Your tax returns may seem the same from yea to year, but recognizing small changes in the form can help you save lots of money. To help alert consumers to new ways to save money on this years form, Thomson Reuters has compiled a list of ten tips on how to maximize your returns.
Avoid Costly Shortcuts
Tax preparation can be a long, boring process, which is why many people spend money to have someone else do it for them. However, if you are doing your returns yourself, avoid the temptation to take shortcuts, which can sometimes cause you to overlook something that can get you more tax breaks. Below is a list of ten minor changes that are important to note:
1. Motor vehicles tax – sales tax on vehicle purchases from February 17 to December 31, 2009 is deductible up to $49,500 of the vehicle price. This deduction phases out for taxpayers with a modified adjusted gross income (MAGI) between $125,000 and $135,000.
2. Homebuyer credit – first-time homebuyers are eligible for a tax credit of 10% of the purchases price, up to a credit value of $8,000. For “long-time resident” homebuyers, defined as 5 years of ownership out of the last 8 years before the purchase, the tax credit value limit is $6,500.
3. College expenses credit – the American Opportunity Tax Credit has expanded on the Hope Tax credit, increasing credit to $2,500 (from $1,800) for four years (from 2 years) of post-secondary education.
4. Making work pay credit – slashes liabilities up to $400 in response to the withholding increase in 2009, but employees must claim the credit on their returns in order to keep the extra take-home pay.
5. Unemployment compensation – up to $2,400 in unemployment compensation is tax-free this year.
6. Child tax credit – remains at $1,000 per child (under 17), but the refundable portion has risen to 15% of earned income above $3,000 (from $15,000).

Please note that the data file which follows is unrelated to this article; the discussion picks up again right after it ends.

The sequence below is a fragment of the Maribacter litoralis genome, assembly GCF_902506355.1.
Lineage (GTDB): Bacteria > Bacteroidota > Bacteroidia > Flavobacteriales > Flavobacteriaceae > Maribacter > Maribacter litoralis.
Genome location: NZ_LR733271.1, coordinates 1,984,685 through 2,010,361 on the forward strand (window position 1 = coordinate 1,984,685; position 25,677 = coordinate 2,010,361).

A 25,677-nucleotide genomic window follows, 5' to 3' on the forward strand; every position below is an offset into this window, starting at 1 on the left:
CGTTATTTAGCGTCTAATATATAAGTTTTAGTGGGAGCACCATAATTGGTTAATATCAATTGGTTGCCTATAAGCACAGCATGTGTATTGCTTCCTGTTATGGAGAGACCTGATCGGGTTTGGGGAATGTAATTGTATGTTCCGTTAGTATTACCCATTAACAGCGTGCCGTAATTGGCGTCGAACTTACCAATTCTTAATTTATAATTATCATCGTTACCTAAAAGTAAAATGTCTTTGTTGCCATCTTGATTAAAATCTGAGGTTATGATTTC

7. Energy credit – you can claim up to $1,500 on the cost of modifications to make your home more energy efficient, calculated as 30% of the purchase price of qualifying items.
8. Standard deduction – these have been increased to $11,400 for joint returns, $8,350 for heads of households, and $5,700 for everyone else (up from $10,900, $8,000, and $5,450, respectively.)
9. AMT exemption – alternative minimum tax (AMT) reduction has increased to $70,950 for joint filers, $46,700 for unmarried individuals, and $35,475 for married individuals filing separately (up from $69,950, $46,200, and $34,975, respectively.)
10. “Kiddie” tax threshold – this tax, which taxes excess investment income on individuals under 19, (or under 24 if full-time students), has increased the threshold to $1,900 (up from $1,800)
Don’t Forget to File Your Returns
Individual tax returns are due April 15th, so mark your calendars if you haven’t already. It’s never a bad idea to start early if you have the time, as you will be less likely to rush and skip important sections that could save you a bunch of money.
“You need to read the fine print and not rely on what was true in the past. Tax return preparation is a chore, and the desire to take shortcuts is common. But make sure you take the time to check for tax breaks,” advises Bob D. Scharin, senior tax analyst for the Tax & Accounting business of Thomson Reuters.